Dry lining
is a generic term applied to the use of, typically, plasterboard on timber or metal frames. Or, in the case of a finish to blockwork walls, on plaster ‘dabs’ as a replacement to conventional building practices ‘wet trades’ where brick or block, or more traditionally lath and plaster would be specified.

The term dry lining strictly applies to the use of plasterboard to replace a sand and cement or wet plaster finish to internal blockwork, although it’s use has become more broadly associated with internal fit out throughout the building.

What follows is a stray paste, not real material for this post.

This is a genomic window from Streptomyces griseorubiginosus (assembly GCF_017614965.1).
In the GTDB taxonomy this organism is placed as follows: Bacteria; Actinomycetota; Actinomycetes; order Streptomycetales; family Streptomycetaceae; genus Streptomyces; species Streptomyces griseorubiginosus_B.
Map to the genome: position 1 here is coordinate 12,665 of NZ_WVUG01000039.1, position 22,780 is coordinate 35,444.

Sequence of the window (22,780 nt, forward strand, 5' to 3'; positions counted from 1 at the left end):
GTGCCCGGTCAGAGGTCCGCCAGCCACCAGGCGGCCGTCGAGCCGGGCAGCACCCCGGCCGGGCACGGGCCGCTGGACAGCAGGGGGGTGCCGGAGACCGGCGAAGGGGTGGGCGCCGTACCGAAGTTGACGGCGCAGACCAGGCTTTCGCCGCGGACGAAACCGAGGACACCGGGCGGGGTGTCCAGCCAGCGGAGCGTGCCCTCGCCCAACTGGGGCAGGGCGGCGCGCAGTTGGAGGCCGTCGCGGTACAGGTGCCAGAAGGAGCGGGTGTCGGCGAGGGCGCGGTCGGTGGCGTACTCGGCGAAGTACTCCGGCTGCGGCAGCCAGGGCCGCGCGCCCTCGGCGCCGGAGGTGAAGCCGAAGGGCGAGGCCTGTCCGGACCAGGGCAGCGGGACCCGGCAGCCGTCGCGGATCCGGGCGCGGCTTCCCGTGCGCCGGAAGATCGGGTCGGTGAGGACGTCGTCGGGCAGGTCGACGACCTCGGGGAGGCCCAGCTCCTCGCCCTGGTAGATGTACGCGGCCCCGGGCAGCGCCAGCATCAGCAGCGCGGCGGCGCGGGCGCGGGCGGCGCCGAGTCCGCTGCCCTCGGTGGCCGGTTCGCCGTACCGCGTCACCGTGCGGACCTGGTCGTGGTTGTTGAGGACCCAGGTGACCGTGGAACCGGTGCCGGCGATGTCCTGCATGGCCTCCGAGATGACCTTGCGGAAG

In this application the term studwork, from the timber or metal studs that form the frame to which the boards are fixed, is more commonly used.














 

example of plaster 'dabs'


One method of dry lining that has ease of application and finish is dot and dab, where adhesive in dabs is put on the wall and the plasterboard then stuck to it.

The advantage over wet plaster is speed, where drying time is an issue, a dot and dab wall can be finished and decorated in a shorter time, at the same time increasing the thermal properties of the wall over traditional float and set plaster.
 

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